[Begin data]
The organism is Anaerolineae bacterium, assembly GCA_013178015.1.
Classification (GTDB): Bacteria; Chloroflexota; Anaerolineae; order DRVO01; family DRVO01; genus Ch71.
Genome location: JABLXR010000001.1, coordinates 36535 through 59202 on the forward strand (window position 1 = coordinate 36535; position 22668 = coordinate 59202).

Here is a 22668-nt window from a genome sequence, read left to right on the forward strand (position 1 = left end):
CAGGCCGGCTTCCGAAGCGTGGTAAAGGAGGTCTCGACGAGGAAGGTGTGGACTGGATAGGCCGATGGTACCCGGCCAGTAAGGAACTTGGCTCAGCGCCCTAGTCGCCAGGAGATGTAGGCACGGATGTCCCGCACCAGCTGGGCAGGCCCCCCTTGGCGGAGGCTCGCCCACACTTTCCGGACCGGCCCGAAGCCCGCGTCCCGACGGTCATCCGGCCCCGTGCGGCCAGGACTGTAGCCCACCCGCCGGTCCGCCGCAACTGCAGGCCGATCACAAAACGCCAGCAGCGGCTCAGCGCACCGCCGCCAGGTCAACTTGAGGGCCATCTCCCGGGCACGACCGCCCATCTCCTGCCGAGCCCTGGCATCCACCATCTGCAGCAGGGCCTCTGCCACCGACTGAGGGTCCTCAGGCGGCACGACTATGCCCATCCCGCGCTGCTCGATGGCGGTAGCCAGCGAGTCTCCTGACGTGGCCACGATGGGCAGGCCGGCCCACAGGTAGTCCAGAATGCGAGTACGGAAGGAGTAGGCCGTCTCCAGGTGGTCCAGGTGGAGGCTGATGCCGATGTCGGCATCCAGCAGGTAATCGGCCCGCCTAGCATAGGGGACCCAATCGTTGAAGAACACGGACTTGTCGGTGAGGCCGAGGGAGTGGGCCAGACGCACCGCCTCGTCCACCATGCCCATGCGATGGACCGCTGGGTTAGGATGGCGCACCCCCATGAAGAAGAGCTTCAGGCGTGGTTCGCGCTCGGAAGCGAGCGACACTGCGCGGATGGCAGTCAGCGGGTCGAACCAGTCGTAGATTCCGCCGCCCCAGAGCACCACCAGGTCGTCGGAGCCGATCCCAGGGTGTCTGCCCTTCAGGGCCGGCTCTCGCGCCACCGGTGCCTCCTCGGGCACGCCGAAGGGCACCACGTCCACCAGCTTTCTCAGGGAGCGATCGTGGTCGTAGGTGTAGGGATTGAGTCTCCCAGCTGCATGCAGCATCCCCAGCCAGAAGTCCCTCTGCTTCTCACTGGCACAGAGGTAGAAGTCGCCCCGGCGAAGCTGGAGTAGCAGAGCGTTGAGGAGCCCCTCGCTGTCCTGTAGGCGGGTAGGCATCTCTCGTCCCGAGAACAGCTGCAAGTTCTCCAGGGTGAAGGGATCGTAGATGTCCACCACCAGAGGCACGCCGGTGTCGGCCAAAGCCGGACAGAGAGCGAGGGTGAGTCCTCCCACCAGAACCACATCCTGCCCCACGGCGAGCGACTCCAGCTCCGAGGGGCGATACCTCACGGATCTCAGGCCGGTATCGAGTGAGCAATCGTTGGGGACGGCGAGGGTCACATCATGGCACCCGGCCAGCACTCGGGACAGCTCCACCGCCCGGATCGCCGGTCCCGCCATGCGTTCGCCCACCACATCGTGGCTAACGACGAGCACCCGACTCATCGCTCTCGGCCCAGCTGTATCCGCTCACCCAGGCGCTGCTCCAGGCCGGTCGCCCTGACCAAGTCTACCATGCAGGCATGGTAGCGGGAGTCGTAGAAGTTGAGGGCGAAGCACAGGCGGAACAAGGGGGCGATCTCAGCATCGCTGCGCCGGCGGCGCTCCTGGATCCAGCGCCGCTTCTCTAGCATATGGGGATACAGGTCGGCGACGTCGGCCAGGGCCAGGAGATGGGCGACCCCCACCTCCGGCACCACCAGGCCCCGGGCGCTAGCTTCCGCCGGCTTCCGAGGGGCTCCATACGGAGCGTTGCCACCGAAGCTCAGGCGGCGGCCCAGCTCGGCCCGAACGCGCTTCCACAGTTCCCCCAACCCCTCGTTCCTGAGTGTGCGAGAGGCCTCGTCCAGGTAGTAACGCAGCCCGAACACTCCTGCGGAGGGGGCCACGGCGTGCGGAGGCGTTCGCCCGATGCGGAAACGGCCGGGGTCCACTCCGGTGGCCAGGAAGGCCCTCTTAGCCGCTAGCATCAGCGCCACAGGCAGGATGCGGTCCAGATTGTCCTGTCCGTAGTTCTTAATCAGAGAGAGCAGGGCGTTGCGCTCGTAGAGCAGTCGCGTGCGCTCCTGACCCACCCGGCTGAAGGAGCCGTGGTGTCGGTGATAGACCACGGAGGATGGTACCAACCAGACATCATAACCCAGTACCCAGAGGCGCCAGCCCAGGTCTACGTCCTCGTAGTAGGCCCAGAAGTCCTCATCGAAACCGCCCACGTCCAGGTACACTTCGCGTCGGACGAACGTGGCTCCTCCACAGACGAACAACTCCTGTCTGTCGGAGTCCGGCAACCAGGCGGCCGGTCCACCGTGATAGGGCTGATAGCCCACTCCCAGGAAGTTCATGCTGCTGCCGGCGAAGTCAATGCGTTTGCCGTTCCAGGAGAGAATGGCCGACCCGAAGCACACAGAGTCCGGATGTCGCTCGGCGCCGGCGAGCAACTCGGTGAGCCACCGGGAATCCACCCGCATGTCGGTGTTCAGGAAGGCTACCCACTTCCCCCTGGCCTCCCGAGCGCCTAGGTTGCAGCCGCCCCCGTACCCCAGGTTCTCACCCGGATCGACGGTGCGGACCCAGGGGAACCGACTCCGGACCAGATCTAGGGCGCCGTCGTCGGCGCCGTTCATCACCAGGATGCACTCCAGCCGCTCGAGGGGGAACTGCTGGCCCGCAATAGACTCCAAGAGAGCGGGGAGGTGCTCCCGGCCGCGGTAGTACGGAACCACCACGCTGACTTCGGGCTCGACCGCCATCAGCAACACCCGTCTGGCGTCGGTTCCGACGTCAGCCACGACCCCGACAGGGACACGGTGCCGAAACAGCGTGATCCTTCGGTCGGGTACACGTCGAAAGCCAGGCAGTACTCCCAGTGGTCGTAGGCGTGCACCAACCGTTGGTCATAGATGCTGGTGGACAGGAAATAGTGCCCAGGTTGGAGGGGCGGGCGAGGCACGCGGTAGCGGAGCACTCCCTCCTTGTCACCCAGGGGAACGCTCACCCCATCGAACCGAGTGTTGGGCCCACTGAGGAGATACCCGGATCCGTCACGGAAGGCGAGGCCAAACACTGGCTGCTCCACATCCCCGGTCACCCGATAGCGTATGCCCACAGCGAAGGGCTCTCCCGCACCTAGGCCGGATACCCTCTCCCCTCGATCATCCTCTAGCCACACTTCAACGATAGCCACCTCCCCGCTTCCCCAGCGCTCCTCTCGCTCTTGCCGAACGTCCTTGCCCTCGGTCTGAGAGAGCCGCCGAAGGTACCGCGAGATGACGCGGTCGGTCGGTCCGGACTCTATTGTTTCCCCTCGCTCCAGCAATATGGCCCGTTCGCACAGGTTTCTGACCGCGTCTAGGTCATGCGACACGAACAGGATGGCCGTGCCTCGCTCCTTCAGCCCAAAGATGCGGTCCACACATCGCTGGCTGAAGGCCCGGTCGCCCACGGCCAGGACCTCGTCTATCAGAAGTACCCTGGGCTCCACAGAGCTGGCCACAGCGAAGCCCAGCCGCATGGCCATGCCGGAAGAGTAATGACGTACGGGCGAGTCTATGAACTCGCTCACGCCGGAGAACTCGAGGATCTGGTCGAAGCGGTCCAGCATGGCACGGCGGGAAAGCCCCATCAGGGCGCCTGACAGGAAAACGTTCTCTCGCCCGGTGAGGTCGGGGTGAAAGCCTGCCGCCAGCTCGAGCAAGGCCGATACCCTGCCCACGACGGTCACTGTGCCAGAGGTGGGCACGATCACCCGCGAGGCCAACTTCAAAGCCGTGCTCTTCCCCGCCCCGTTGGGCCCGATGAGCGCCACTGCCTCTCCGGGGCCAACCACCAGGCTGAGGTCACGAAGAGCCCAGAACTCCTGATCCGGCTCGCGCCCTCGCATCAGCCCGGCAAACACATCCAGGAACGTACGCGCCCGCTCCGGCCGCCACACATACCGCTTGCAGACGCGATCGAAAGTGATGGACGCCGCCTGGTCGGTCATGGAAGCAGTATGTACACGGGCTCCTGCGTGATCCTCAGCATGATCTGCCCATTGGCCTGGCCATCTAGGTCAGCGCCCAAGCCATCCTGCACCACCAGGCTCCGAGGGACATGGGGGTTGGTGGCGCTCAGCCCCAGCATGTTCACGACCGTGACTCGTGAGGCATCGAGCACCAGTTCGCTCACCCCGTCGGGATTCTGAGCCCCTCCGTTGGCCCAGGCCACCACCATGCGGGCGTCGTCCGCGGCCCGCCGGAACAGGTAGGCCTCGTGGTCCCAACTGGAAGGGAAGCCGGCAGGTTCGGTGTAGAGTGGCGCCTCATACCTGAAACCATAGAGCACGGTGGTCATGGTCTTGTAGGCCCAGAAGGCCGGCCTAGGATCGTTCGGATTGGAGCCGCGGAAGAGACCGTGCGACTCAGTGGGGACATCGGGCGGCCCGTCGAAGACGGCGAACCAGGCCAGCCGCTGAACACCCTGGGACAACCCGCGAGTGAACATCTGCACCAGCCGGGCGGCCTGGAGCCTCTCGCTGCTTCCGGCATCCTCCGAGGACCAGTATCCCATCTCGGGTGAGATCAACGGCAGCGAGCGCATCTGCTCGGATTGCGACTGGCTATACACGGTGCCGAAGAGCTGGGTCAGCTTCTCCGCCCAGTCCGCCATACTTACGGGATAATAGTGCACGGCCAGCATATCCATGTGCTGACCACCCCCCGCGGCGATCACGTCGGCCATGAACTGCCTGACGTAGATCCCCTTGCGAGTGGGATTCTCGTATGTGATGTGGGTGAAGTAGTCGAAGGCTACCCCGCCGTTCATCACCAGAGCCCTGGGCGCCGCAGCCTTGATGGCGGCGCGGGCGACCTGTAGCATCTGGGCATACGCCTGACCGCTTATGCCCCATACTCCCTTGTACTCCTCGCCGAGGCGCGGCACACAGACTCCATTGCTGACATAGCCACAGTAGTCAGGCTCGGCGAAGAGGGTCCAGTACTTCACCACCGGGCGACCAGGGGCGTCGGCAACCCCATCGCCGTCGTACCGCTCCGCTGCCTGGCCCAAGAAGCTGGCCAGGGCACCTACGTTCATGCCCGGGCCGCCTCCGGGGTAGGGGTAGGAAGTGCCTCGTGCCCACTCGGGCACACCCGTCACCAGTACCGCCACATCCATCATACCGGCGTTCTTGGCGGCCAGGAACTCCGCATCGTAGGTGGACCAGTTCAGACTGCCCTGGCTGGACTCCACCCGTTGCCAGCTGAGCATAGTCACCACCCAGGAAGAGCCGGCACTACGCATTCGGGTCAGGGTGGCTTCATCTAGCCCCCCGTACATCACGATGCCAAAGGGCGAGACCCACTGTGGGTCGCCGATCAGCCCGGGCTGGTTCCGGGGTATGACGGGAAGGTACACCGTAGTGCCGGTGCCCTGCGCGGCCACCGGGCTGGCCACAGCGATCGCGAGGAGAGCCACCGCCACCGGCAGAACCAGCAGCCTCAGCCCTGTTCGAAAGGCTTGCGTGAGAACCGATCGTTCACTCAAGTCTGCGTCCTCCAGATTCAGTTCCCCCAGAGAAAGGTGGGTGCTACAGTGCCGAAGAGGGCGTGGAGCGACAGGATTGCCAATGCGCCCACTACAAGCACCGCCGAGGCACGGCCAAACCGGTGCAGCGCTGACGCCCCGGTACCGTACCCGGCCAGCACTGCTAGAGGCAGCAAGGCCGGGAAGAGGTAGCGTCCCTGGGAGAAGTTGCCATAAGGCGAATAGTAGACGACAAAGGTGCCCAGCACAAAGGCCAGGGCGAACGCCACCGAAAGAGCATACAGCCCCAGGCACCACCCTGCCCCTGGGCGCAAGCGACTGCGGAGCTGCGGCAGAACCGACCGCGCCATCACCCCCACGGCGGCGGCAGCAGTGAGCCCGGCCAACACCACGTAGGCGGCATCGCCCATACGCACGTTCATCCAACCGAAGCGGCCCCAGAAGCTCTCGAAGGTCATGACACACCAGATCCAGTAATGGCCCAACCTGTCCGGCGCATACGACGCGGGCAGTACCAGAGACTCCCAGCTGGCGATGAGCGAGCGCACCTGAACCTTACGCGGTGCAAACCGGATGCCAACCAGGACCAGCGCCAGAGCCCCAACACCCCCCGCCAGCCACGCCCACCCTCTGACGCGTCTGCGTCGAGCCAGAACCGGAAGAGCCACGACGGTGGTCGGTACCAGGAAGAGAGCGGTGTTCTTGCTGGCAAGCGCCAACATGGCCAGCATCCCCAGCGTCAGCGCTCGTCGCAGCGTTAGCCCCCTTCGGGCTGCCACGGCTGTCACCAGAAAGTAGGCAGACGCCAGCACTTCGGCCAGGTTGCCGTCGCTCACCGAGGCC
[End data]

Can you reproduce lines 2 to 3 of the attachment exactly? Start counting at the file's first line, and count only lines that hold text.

Classification (GTDB): Bacteria; Chloroflexota; Anaerolineae; order DRVO01; family DRVO01; genus Ch71.
Genome location: JABLXR010000001.1, coordinates 36535 through 59202 on the forward strand (window position 1 = coordinate 36535; position 22668 = coordinate 59202).